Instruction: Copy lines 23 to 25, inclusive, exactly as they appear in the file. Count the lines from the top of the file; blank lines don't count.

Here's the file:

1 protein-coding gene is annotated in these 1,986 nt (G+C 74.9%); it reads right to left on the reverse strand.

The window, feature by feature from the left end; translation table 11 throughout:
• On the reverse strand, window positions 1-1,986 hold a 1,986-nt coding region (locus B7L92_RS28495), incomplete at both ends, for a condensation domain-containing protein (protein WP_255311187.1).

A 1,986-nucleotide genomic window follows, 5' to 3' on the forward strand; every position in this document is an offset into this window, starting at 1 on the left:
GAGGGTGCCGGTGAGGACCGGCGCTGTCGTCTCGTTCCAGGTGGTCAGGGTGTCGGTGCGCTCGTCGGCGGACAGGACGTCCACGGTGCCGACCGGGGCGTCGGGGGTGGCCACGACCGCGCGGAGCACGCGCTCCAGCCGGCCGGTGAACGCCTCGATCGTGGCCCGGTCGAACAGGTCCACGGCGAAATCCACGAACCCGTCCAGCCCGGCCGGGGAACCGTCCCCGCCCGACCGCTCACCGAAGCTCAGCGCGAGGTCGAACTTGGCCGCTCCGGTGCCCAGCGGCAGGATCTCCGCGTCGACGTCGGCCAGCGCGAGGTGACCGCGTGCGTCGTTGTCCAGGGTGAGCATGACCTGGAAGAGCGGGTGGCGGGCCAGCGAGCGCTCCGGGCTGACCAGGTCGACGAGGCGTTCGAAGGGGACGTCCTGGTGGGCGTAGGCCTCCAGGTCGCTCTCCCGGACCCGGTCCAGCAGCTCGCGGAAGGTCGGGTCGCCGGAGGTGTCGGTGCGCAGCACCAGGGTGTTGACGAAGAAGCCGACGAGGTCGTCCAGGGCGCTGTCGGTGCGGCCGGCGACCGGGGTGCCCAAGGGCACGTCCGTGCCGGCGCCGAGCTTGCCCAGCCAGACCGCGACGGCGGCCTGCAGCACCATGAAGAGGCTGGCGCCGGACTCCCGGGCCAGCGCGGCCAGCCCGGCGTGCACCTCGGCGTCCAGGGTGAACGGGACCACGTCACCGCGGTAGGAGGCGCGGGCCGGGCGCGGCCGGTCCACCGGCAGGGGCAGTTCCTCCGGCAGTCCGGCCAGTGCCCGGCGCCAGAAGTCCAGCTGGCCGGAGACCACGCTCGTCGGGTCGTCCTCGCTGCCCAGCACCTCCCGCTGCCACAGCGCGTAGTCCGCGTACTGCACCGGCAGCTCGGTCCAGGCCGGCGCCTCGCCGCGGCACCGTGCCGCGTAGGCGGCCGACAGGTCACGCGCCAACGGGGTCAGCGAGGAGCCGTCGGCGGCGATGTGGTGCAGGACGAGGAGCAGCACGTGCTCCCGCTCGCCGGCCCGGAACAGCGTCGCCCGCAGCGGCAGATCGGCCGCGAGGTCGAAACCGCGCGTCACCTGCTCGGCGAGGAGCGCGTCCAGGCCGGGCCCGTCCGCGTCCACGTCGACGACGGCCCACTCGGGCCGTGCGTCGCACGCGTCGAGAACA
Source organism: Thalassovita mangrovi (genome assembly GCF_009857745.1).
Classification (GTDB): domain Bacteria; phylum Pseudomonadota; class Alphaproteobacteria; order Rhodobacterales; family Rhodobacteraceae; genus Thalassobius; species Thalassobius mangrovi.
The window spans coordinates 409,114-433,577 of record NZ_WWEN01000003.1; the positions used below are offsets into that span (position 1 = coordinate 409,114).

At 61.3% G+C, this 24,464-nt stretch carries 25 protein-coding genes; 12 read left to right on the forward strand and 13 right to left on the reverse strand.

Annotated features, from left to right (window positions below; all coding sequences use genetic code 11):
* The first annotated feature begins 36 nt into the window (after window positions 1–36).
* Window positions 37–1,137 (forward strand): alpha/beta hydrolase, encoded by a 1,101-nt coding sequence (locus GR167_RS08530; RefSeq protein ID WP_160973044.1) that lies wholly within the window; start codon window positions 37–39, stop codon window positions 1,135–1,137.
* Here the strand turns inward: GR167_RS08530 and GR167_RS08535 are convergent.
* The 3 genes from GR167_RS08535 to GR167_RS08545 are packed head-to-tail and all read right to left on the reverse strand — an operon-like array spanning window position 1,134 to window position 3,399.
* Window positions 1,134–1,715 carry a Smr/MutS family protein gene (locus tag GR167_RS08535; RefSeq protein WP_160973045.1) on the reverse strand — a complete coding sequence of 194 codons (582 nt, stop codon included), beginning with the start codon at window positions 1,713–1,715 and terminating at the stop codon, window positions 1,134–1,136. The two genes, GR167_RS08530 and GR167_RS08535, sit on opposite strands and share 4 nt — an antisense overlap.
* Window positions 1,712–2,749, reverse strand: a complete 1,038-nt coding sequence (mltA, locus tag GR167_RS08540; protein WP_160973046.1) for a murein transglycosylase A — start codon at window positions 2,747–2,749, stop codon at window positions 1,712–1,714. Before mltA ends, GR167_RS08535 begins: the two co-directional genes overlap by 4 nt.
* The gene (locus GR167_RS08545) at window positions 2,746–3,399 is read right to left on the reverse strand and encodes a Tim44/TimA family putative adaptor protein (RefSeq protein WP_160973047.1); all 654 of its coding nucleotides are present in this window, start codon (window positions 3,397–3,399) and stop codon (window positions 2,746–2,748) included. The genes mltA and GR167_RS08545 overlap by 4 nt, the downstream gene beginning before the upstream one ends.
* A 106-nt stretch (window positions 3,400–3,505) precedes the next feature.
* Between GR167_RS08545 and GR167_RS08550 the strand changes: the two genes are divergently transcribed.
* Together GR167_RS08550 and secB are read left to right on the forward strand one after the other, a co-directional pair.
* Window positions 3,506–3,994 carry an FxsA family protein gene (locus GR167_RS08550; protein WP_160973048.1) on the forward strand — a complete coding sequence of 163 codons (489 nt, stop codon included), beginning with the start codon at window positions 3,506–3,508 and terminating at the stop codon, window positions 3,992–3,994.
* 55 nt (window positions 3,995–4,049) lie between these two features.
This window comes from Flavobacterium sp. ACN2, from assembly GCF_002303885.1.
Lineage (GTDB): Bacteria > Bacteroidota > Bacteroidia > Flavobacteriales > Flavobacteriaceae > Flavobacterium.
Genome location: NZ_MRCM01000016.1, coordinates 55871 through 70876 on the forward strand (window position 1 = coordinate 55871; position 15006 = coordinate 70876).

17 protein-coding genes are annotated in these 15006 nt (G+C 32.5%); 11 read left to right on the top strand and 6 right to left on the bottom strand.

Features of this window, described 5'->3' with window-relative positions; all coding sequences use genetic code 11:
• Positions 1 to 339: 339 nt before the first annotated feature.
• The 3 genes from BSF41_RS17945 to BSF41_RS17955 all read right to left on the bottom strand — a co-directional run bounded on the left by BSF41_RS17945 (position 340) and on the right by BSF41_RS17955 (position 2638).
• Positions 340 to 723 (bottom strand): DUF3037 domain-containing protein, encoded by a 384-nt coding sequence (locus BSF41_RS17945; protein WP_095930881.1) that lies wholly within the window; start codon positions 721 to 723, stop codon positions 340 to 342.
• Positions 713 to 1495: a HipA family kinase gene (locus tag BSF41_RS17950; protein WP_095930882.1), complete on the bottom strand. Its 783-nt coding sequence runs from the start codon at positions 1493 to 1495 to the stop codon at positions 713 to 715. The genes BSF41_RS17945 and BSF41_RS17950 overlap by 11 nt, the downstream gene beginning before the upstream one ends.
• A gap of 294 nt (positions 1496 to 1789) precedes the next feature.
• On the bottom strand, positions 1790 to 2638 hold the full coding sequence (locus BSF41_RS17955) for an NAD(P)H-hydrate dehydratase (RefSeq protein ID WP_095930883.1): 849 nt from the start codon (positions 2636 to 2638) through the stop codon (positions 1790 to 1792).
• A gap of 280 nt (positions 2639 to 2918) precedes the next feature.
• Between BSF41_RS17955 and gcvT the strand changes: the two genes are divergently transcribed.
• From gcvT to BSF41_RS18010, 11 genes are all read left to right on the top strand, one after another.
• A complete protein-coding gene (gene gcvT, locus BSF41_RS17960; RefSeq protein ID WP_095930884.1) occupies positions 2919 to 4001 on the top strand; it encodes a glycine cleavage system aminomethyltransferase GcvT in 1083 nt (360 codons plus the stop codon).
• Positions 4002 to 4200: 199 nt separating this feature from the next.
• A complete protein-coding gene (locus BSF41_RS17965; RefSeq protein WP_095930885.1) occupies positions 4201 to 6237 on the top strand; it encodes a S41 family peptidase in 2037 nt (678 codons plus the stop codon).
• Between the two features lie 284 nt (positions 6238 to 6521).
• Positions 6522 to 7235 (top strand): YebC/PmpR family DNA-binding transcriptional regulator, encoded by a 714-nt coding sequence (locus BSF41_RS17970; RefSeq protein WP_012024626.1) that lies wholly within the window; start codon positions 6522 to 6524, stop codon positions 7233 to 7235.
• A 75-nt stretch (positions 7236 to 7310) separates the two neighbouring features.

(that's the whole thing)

This window comes from Flavobacterium sp. ACN2, from assembly GCF_002303885.1.
Lineage (GTDB): Bacteria > Bacteroidota > Bacteroidia > Flavobacteriales > Flavobacteriaceae > Flavobacterium.
Genome location: NZ_MRCM01000016.1, coordinates 55871 through 70876 on the forward strand (window position 1 = coordinate 55871; position 15006 = coordinate 70876).